There’s nothing easy or convenient about stitching clothing from scratch. Here’s a few traits I’ve bred into my stuff so it works hard, wears consistently, and lives long enough to earn repairs.
The Gory Little Details
That’s one beeeg spool of thread, bonded 45 or 69 Denier nylon to be specific. Normally you see it them in backpacks or work clothes. I use them for stitching thicker canvas, wool, and leather items. They’re tough….probably tougher than most of the materials we sew. So far, so good.
Reduce, Reuse, Recycle.
I’m pretty much Paperless, except for cardboard Priority Mail Boxes. I don’t print a catalog, or send promo materials. Heck, I’m usually out of business cards. Welcome to the digital age. Use caution if opening your purchase with a blade. There are no fillers, plastic bags, or wrapping tissue coming from me.
Ruff and tumble.
20 degrees below zero in the wind is no joke. Each winter shells garment is built to accept a removable ruff. Zip it on any of them (one size fits all), and snap the ends down. Roll it back for regular cold, 1/2 way out for brisk days, or fully forward with the wire rim curved over into a tunnel for serious weather.
Snap to it.
Cold fingers need a big target. Empire liners and shells join at the cuffs with stainless snaps to offer quick access for frosty digits.
Snaps are serious business for us. Zippers fail. Velcro wears out. Buttons get lost. When I set a snap into webbing anchors, it’s there for good. In 15 years not a single one has failed from normal use. The webbing keeps the halves oriented, firm in the fabric, and makes them easier to open and close with numb fingers.
It’s a cinch.
Empire mittens are pretty burly. That means the wrist straps must be tough too. Over time, the plastic hardware may wear out. You can pull it off and replace it in the field without breaking a stitch!
Once is OK. Twice is better. Turn any Emprie products inside out, and you’ll find two, and possibly three complete lines of stitching on each seam. I’ll lock down serged edges, top stitch bulky sides, and even roll elbows out flat to keep them from wearing off as they brush your sides. Tougher seams last longer. Period.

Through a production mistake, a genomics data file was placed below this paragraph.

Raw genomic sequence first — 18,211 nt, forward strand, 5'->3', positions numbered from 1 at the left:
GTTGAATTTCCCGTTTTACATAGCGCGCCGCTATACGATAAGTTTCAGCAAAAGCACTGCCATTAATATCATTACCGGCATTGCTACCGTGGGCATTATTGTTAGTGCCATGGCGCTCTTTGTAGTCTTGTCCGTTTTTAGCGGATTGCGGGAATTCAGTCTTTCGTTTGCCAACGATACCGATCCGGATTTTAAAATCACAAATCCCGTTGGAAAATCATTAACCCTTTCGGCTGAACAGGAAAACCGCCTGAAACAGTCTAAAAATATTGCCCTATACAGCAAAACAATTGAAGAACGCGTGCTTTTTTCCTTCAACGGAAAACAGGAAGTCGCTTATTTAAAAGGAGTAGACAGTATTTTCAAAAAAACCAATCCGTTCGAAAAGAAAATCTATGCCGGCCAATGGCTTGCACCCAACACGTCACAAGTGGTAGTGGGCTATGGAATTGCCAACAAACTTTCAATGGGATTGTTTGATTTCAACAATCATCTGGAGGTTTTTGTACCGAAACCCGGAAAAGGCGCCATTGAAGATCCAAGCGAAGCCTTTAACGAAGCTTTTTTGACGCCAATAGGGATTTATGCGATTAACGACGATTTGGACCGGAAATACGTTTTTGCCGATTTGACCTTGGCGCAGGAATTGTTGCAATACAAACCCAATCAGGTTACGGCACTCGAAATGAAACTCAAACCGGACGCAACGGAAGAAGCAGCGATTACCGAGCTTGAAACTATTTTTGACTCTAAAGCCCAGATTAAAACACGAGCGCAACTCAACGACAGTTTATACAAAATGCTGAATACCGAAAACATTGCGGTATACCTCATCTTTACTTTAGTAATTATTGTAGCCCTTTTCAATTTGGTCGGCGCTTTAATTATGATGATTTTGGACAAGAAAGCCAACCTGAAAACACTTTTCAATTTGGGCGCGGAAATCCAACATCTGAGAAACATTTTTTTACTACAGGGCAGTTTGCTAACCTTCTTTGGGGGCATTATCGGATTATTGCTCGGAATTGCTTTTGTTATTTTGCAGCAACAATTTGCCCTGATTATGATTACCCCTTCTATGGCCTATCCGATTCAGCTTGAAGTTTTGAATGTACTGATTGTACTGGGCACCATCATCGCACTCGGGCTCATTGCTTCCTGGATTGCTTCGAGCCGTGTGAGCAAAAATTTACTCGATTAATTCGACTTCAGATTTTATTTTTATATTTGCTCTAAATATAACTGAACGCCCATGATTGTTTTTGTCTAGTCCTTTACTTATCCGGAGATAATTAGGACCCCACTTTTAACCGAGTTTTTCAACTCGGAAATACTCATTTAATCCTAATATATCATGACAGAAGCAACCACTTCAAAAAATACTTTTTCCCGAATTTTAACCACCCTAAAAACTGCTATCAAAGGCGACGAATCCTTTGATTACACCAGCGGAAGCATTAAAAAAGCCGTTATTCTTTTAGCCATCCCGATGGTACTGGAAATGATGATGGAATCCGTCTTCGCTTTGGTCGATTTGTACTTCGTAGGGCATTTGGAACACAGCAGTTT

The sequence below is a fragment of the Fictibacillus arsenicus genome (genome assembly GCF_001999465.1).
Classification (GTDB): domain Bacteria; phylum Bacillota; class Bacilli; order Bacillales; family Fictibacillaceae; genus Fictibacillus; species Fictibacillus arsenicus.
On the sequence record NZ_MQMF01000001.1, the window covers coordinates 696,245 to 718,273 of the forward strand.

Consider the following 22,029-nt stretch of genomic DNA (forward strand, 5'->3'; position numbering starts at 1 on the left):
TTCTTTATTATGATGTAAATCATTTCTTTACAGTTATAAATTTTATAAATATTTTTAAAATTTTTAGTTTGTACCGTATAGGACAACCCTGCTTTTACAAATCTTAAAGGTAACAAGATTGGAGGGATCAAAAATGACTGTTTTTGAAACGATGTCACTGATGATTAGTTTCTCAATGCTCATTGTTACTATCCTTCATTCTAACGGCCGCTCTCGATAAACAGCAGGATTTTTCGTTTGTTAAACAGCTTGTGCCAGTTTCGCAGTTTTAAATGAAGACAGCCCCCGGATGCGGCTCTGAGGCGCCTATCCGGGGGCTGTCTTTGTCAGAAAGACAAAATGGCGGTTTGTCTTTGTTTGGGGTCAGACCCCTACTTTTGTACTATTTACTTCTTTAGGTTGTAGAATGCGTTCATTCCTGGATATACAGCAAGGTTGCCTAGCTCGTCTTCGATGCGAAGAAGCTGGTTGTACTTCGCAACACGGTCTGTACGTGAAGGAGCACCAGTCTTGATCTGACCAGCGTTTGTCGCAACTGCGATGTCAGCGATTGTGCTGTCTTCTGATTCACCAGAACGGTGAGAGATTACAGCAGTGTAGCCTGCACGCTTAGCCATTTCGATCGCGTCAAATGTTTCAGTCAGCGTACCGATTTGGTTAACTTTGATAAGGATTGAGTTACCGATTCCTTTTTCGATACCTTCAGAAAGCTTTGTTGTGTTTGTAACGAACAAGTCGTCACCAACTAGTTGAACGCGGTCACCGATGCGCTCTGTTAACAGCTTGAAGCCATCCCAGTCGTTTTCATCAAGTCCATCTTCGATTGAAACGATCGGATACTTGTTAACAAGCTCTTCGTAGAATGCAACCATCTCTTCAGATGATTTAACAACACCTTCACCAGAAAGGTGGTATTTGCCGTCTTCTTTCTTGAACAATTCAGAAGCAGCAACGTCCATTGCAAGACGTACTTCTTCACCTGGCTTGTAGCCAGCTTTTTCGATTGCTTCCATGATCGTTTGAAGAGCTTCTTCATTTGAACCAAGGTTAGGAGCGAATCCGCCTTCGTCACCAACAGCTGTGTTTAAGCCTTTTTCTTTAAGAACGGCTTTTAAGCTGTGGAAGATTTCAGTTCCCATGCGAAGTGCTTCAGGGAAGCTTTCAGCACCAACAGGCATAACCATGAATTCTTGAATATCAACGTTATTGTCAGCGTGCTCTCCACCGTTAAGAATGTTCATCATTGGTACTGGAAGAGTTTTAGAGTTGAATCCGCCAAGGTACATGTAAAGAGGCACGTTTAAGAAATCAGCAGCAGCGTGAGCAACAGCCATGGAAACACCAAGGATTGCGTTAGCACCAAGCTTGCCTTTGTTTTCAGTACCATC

Cold? Drafty? Hardly a time to be delicate when cinching wintry air out of a shell garment. Go ahead and yard on the free end of any cord. Inside or out, it’s anchored through all the layers to a reinforced nylon tab, or tucked into a seam and captured by multiple passes of stitching.
Zippers. The best and worst thing to happen to clothing. I tend to avoid the vulnerable separating type if Ican. All my closed-ended pocket and neck zippers have an access port so you (or I) can replace the pull when it wears out.
Round and round.
Did you know that $100 in quarters weighs more than 5 pounds! That’s an average afternoon of work for me. I pre-wash all the canvas and wool textiles, the nylon webbing and tape, and even zipper chain. No kidding. That’s several thousands of dollars in quarters every year. Why? Because it’s harder to shrink something in the wash when someone already shrunk it in the wash. If I could figure out how to get our thread back on the spool, I would wash that too.
Rubbed the wrong way.
Shock cord. It’s great for tinkering with fit, but it will wear through canvas and wool. For high contact areas like waist lines and hems, I err on the side of caution and route this magical cordage through tunnels of tough, yet soft Supplex Nylon. Problem solved.
Why the effort? Why indeed.
800 pounds of clothing. That’s this years’ haul to the re-use store from our community garage sale. These were clothes that people bought, used, and passed on. I build stuff. This cycle of use and disposal just rubs me the wrong way.
Through and through.
Hook and Loop is a great way to adjust your cuff. Sadly, it wears out. That’s why I stitch these components through all the adjacent layers of fabric so they are easier to remove and replace.